What is a savings account?

A savings account is a type of bank account in which you earn interest on the money you deposit. This makes it one of the easiest and safest investment tools.

Should I open a Commonwealth locked savings account?

If you have trouble saving money, a Commbank locked savings account could be a potential solution. A locked savings account won’t let you make withdrawals and as such, it can help you grow your savings balance if you keep topping it up. 

The Commonwealth locked savings account advertises high-interest rates and minimal maintenance fees, along with a host of other incentives that will encourage you not to touch the money.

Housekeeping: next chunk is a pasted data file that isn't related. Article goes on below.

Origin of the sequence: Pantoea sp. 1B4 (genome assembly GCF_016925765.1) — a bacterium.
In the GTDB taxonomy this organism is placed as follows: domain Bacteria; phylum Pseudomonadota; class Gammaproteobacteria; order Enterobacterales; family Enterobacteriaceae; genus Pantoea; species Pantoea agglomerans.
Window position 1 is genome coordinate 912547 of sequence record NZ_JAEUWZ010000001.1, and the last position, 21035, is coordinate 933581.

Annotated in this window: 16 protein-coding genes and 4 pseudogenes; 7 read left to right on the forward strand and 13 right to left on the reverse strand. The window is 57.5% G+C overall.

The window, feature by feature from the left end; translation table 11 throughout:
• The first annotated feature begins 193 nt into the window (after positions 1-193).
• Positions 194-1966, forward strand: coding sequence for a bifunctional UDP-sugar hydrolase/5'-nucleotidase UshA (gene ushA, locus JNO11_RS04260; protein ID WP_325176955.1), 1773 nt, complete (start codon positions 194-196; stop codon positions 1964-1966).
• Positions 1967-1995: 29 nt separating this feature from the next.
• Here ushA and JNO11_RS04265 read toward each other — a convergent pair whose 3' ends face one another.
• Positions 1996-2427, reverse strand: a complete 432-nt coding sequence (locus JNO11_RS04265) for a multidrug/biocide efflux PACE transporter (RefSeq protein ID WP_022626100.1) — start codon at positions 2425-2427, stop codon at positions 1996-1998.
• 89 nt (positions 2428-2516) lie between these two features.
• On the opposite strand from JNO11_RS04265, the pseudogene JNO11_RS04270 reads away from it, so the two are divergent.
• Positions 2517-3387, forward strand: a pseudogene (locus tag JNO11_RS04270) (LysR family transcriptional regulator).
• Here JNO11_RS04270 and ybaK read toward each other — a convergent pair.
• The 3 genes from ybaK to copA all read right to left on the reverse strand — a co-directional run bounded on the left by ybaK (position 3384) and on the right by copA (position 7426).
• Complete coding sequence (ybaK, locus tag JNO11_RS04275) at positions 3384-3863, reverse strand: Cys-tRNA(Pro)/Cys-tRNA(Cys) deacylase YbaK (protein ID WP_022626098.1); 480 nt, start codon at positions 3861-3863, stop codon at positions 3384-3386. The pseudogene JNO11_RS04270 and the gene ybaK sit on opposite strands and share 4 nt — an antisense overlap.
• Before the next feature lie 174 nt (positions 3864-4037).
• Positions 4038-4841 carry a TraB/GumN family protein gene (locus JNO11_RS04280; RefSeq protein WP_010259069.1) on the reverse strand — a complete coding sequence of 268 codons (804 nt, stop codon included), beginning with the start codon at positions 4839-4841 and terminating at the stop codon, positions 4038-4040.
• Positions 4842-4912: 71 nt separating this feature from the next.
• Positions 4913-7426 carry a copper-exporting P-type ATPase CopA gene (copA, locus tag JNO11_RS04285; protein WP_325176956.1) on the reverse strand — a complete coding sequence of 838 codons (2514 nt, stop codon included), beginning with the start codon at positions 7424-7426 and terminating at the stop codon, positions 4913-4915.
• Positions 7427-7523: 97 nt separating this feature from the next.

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What is a good interest rate for a savings account?

A good rule of thumb to keep in mind with savings accounts is to look for a rate that is higher than the CPI inflation rate. This number is constantly changing, so check the Reserve Bank of Australia’s page. If you aren’t earning interest above this then the value of your money will go backwards over time.

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It’s not usually possible to set up a direct debit from your savings account to cover ongoing expenses or bills, as savings accounts are structured around growing your wealth by earning interest on regular deposits, and discouraging withdrawals.